Last edited by Polarbear1605; 06-21-2012 at 03:00 PM.
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    Council Member davidbfpo's Avatar
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    Default If this happened in the USA, trial or not?

    I know it maybe difficult, but if this incident's key features happened in the USA (armed threat context, ambush, new suspects arrive and response) would there be a criminal trial?
    davidbfpo

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    Default Yes!

    Quote Originally Posted by davidbfpo View Post
    I know it maybe difficult, but if this incident's key features happened in the USA (armed threat context, ambush, new suspects arrive and response) would there be a criminal trial?
    I was going to say absolutely...but let me pull back a bit on that. If we assume SFC Taylor was a police offcer ... and he accidently shot a passing civilian there would definitely been an investigation utilizing the US Rule of Law (think the TV series "Law and Order" here)...but, and this is where I think the US military gets it wrong, this incident occured in another country where the US constitution and the Rule of Law does not apply. What does apply is the Laws of War. The law of war has very different principles ...like military necessity that basically says you should not kill civilians but we do kill civilians legally (under the laws of war) all the time with things like drone stikes in Pakistan and in any number of other ways. How do we get away with that? Answer: It was a military necessity. This soldier was operating under a ROE based on the laws of war. Normally they say something like the soldier has a right to self-defense from any threat...but the preception of that threat is left up to him. Based on what I have been hearing from Afghanistan, if a known enemy is not carrying a weapon he can not be IDed as a threat. Seems easiest enough...don't agree with it but... In my mind, the issue is did the soldier preceive the Dr as a threat because she was driving a possible VBIED...I know I would have as long as I was operating under the laws of war. If we assume a scenario where she was driving a VBIED and the soldier did not use his weapon and the car bomb kill him and the wounded, would the commanding officer then say things like..."They died for the greater good"? It is interesting when you ask a militray lawyer what is the difference between the Rule of Law and the Laws of War, they instantly say, there is no difference, they are the same thing. I don't buy that. I also believe that any law of war, combatant on combatant, death can be call murder under the rule of law. For proof of murder under the rule of law, all you need is intent and a body...and on a battle field there is usually plenty of both.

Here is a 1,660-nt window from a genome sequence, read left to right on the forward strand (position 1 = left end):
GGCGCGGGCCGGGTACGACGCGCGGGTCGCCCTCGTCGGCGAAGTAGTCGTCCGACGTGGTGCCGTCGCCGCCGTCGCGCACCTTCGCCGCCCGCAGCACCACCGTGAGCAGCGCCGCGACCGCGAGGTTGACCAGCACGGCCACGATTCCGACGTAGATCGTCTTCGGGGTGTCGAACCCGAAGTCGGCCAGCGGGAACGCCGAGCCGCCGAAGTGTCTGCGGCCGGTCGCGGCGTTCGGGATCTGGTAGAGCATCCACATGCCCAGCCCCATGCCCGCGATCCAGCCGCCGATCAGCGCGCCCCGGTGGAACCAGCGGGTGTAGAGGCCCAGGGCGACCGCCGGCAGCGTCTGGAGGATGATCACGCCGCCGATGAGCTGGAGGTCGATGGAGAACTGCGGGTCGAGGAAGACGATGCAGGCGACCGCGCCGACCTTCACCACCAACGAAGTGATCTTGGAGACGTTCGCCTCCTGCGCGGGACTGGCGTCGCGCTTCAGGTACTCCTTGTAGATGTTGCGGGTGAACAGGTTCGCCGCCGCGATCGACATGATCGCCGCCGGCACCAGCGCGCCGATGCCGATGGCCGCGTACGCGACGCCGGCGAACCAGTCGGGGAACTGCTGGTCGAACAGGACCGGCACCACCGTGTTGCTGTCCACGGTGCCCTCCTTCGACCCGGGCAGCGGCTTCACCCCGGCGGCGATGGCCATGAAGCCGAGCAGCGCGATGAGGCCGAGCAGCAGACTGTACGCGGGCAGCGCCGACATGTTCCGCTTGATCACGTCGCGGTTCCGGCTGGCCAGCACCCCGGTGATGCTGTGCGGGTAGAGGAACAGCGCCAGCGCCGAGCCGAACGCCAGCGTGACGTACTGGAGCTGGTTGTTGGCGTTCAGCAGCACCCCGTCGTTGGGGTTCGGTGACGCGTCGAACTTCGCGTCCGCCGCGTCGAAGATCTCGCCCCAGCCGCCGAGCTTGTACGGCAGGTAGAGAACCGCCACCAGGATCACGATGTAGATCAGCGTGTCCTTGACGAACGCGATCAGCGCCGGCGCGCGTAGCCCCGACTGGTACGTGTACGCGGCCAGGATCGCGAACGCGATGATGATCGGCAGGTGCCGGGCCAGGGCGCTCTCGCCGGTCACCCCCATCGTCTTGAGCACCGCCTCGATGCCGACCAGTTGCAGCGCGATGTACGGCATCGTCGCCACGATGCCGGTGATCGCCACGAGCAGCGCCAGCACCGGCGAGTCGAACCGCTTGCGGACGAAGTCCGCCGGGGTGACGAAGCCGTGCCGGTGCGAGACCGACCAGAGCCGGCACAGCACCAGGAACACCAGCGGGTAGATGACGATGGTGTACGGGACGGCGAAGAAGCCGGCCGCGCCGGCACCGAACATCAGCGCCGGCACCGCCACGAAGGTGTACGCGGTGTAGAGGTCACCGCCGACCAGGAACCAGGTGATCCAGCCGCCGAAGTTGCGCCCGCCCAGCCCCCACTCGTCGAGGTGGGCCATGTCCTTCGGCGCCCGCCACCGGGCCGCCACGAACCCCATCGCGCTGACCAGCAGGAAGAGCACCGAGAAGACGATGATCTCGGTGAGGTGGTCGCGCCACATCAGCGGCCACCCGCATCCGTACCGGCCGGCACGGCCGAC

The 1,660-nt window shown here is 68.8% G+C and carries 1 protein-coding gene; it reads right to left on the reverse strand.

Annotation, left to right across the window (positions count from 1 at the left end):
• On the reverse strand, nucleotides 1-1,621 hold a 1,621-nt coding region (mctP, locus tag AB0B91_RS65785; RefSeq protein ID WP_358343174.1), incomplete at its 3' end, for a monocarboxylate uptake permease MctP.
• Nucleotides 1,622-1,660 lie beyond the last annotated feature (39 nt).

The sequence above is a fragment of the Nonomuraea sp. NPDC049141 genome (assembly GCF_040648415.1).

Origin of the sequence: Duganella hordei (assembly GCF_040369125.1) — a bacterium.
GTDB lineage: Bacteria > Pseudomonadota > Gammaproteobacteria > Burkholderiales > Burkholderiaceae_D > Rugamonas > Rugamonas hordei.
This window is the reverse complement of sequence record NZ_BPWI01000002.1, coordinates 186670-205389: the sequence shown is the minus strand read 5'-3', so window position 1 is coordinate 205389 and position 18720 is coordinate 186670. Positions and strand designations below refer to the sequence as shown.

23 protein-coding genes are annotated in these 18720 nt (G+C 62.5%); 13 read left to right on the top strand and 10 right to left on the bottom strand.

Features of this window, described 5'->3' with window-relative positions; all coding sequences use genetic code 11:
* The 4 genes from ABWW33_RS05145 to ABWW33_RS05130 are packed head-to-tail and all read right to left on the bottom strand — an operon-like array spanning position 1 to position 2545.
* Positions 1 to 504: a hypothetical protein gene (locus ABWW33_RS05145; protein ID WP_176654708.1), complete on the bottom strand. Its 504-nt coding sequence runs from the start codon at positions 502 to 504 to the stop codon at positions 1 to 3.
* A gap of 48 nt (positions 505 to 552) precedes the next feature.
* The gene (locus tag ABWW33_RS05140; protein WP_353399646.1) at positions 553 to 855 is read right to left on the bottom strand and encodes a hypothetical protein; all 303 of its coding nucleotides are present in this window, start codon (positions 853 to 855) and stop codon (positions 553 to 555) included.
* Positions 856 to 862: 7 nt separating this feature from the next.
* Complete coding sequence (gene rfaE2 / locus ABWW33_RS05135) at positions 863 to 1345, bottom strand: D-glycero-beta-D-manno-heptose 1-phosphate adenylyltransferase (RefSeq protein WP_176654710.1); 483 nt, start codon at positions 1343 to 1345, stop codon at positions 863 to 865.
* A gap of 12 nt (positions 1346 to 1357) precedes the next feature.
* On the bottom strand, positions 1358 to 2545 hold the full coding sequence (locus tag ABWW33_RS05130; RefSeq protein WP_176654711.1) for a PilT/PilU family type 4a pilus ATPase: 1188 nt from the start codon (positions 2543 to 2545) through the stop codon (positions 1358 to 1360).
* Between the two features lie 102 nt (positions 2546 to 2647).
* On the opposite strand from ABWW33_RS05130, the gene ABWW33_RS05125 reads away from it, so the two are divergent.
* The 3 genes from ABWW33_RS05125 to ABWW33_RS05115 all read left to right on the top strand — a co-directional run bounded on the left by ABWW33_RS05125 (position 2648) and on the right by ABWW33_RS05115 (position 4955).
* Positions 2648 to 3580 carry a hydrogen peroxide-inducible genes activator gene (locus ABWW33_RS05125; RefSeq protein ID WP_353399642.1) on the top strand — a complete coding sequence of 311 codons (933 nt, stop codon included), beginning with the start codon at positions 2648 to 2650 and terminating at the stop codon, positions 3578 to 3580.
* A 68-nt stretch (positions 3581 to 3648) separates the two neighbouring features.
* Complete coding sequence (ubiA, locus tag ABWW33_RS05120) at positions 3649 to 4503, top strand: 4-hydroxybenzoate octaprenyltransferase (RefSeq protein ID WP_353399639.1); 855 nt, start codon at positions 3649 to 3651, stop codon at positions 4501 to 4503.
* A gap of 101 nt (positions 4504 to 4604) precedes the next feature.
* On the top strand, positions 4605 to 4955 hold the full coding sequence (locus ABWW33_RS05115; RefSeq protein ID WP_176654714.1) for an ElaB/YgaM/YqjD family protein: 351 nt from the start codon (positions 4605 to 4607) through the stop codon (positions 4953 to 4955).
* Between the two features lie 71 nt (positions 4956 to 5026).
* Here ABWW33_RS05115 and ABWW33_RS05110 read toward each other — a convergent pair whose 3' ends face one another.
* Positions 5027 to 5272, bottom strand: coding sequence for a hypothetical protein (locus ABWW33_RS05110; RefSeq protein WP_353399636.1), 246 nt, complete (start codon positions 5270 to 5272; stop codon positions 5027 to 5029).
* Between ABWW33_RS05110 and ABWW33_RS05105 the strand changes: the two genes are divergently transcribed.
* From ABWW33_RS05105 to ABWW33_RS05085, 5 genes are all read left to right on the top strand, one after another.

Last edited by Polarbear1605; 06-21-2012 at 05:38 PM.
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    Council Member slapout9's Avatar
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    Quote Originally Posted by davidbfpo View Post
    I know it maybe difficult, but if this incident's key features happened in the USA (armed threat context, ambush, new suspects arrive and response) would there be a criminal trial?
    No. Police Officers have limited immunity, which means if he was acting lawfully but simply made a mistake he would not face prosecution.

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    Quote Originally Posted by Polarbear1605 View Post
    It is interesting when you ask a military lawyer what is the difference between the Rule of Law and the Laws of War, they instantly say, there is no difference, they are the same thing.
    I not only don't buy that, I'll go further and suggest a. they should be relieved and discharged, and b. that they can't tell the difference is a stunning indictment of legal education.

    If we (meaning NATO) are in Afghanistan as international cops intervening in a domestic dispute, then I'm all for pulling out and letting the unhappy couple have at it. If we are there because the former government made the place a safe haven for terrorists, we ended the policy with the regime, and we want to ensure that we don't get a repeat, we need ROEs that reflect war time operations, and we need to get rid of fools who don't know or want to know the difference between war and civil law enforcement.